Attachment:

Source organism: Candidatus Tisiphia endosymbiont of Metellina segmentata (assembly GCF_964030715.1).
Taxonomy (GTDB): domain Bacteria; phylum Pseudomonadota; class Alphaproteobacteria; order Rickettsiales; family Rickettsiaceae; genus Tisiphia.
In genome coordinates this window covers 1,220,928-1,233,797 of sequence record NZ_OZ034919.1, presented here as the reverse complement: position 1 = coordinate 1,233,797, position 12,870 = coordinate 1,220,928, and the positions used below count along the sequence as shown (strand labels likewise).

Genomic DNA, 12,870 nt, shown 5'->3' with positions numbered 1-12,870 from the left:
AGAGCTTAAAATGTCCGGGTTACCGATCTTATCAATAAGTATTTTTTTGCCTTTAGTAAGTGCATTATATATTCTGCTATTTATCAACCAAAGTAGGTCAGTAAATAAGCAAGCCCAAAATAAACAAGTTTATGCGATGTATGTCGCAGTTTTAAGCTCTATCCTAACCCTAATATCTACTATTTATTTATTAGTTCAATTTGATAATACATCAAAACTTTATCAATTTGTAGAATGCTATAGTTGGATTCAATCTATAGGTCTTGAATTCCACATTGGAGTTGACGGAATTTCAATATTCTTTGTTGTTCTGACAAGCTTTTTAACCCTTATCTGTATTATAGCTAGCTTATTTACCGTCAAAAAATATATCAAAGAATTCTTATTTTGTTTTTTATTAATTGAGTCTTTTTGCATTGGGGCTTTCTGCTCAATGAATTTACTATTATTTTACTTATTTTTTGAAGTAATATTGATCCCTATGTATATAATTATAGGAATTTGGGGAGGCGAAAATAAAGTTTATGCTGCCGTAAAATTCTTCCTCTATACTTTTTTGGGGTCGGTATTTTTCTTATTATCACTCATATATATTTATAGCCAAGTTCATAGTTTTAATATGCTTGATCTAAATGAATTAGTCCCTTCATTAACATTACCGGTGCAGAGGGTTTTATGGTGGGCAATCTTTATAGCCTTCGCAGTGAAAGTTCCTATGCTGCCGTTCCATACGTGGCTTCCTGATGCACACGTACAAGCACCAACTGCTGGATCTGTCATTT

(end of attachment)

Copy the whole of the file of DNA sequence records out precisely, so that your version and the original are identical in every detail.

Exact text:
Source organism: Candidatus Tisiphia endosymbiont of Metellina segmentata (assembly GCF_964030715.1).
Taxonomy (GTDB): domain Bacteria; phylum Pseudomonadota; class Alphaproteobacteria; order Rickettsiales; family Rickettsiaceae; genus Tisiphia.
In genome coordinates this window covers 1,220,928-1,233,797 of sequence record NZ_OZ034919.1, presented here as the reverse complement: position 1 = coordinate 1,233,797, position 12,870 = coordinate 1,220,928, and the positions used below count along the sequence as shown (strand labels likewise).

Genomic DNA, 12,870 nt, shown 5'->3' with positions numbered 1-12,870 from the left:
AGAGCTTAAAATGTCCGGGTTACCGATCTTATCAATAAGTATTTTTTTGCCTTTAGTAAGTGCATTATATATTCTGCTATTTATCAACCAAAGTAGGTCAGTAAATAAGCAAGCCCAAAATAAACAAGTTTATGCGATGTATGTCGCAGTTTTAAGCTCTATCCTAACCCTAATATCTACTATTTATTTATTAGTTCAATTTGATAATACATCAAAACTTTATCAATTTGTAGAATGCTATAGTTGGATTCAATCTATAGGTCTTGAATTCCACATTGGAGTTGACGGAATTTCAATATTCTTTGTTGTTCTGACAAGCTTTTTAACCCTTATCTGTATTATAGCTAGCTTATTTACCGTCAAAAAATATATCAAAGAATTCTTATTTTGTTTTTTATTAATTGAGTCTTTTTGCATTGGGGCTTTCTGCTCAATGAATTTACTATTATTTTACTTATTTTTTGAAGTAATATTGATCCCTATGTATATAATTATAGGAATTTGGGGAGGCGAAAATAAAGTTTATGCTGCCGTAAAATTCTTCCTCTATACTTTTTTGGGGTCGGTATTTTTCTTATTATCACTCATATATATTTATAGCCAAGTTCATAGTTTTAATATGCTTGATCTAAATGAATTAGTCCCTTCATTAACATTACCGGTGCAGAGGGTTTTATGGTGGGCAATCTTTATAGCCTTCGCAGTGAAAGTTCCTATGCTGCCGTTCCATACGTGGCTTCCTGATGCACACGTACAAGCACCAACTGCTGGATCTGTCATTT